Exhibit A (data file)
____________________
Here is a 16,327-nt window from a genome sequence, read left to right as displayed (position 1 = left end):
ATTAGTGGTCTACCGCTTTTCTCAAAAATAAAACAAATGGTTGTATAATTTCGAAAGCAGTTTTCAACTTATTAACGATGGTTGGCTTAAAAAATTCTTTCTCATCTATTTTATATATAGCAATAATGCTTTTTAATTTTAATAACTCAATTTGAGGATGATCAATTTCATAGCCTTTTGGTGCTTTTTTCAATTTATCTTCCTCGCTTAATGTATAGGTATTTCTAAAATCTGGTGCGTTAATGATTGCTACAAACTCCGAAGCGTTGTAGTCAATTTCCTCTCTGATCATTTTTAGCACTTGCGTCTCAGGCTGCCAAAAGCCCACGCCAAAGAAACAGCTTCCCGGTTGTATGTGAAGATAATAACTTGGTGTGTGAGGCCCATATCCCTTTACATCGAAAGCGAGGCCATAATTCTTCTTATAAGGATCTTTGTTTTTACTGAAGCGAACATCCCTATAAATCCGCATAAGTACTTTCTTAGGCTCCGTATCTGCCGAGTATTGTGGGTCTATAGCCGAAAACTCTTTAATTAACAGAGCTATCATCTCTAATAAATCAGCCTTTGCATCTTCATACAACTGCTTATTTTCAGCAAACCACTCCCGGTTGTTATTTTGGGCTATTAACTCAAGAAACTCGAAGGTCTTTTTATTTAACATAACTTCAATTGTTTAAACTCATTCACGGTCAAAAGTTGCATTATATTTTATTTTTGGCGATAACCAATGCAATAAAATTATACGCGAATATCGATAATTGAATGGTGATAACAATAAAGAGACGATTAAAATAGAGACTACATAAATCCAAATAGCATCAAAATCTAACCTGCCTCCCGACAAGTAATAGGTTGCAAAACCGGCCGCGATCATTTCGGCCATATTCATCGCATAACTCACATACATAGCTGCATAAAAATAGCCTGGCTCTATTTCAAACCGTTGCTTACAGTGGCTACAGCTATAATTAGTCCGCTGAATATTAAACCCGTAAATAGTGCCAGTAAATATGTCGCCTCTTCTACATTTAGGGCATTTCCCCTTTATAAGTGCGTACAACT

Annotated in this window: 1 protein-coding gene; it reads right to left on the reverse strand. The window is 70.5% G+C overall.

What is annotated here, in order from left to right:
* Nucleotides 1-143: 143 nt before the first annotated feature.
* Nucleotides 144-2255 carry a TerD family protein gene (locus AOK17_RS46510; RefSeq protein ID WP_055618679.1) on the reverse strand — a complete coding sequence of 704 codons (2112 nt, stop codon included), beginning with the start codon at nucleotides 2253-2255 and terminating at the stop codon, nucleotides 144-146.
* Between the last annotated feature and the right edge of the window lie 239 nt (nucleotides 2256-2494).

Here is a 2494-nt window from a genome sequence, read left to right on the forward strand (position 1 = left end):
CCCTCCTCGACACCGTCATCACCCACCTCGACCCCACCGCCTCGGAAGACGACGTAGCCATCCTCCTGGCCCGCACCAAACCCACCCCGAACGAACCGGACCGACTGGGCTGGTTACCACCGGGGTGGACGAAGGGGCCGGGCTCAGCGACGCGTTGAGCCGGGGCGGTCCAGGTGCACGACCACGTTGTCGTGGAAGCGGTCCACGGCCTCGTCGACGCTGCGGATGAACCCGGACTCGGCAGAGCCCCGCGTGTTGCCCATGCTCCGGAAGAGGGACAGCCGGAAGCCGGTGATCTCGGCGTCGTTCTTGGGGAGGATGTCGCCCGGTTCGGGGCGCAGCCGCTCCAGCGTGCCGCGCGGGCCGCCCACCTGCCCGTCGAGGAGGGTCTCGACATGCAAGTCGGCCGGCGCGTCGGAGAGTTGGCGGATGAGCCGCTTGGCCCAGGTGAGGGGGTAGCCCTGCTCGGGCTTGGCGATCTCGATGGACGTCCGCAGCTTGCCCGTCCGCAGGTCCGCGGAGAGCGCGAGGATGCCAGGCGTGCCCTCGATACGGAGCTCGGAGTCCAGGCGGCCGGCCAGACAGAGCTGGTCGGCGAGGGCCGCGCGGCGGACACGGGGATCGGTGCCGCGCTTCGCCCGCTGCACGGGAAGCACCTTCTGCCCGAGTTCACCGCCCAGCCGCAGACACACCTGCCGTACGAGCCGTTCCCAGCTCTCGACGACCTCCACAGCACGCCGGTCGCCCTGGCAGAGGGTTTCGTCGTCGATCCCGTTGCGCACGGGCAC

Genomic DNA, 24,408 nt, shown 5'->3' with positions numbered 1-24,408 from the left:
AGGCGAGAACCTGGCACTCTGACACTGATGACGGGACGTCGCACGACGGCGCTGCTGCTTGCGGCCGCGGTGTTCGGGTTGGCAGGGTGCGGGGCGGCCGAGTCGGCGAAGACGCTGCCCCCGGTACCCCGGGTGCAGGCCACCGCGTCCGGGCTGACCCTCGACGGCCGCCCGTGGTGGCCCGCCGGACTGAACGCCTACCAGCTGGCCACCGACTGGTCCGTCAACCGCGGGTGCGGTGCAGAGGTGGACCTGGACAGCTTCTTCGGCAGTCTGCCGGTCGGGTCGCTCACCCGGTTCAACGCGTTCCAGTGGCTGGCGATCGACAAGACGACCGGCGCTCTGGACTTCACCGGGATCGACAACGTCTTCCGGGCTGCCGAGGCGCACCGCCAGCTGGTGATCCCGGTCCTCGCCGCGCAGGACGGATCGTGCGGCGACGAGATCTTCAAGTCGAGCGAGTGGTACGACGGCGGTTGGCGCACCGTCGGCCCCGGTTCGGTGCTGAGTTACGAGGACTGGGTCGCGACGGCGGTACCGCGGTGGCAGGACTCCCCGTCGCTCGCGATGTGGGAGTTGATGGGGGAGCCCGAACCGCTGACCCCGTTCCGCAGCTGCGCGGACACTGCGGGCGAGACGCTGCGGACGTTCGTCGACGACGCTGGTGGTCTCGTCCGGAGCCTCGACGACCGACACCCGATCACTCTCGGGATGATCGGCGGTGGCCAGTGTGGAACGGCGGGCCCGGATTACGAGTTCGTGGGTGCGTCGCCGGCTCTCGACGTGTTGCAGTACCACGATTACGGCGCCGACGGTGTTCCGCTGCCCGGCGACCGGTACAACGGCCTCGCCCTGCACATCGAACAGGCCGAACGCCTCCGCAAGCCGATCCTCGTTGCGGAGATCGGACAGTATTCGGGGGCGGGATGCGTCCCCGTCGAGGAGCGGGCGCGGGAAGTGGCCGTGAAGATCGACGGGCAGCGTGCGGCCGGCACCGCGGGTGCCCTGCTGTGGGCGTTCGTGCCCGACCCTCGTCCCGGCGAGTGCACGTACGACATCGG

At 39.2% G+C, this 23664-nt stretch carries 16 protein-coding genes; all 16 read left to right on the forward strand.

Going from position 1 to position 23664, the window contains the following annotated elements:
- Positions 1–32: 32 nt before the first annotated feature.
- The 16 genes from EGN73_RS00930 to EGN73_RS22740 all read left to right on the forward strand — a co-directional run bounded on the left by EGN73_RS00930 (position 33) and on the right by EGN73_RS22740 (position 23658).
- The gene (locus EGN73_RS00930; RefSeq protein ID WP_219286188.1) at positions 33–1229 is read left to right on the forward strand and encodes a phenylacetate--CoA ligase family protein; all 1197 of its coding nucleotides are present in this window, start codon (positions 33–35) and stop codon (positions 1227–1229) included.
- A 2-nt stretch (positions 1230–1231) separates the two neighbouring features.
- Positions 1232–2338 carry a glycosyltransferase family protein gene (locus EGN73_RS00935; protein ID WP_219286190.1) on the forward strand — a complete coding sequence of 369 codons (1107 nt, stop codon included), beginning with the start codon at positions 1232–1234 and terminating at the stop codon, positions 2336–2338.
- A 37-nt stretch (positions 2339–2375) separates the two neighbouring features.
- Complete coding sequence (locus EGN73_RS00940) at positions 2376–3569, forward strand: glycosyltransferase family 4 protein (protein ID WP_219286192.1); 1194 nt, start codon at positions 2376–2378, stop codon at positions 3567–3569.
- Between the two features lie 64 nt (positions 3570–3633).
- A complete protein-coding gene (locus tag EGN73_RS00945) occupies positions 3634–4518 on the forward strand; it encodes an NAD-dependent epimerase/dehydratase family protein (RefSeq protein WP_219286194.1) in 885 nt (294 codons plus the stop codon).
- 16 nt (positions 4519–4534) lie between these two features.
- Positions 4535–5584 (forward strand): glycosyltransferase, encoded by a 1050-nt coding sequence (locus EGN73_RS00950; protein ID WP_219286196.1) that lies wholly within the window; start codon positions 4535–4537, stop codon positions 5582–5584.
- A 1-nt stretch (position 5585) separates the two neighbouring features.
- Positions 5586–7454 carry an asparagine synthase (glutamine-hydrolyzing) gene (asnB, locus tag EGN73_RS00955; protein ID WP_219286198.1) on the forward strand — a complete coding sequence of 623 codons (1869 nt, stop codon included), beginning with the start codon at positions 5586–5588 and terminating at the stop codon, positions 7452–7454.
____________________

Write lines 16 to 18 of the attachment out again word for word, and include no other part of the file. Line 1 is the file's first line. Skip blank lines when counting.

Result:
- The gene (locus EGN73_RS00930; RefSeq protein ID WP_219286188.1) at positions 33–1229 is read left to right on the forward strand and encodes a phenylacetate--CoA ligase family protein; all 1197 of its coding nucleotides are present in this window, start codon (positions 33–35) and stop codon (positions 1227–1229) included.
- A 2-nt stretch (positions 1230–1231) separates the two neighbouring features.
- Positions 1232–2338 carry a glycosyltransferase family protein gene (locus EGN73_RS00935; protein ID WP_219286190.1) on the forward strand — a complete coding sequence of 369 codons (1107 nt, stop codon included), beginning with the start codon at positions 1232–1234 and terminating at the stop codon, positions 2336–2338.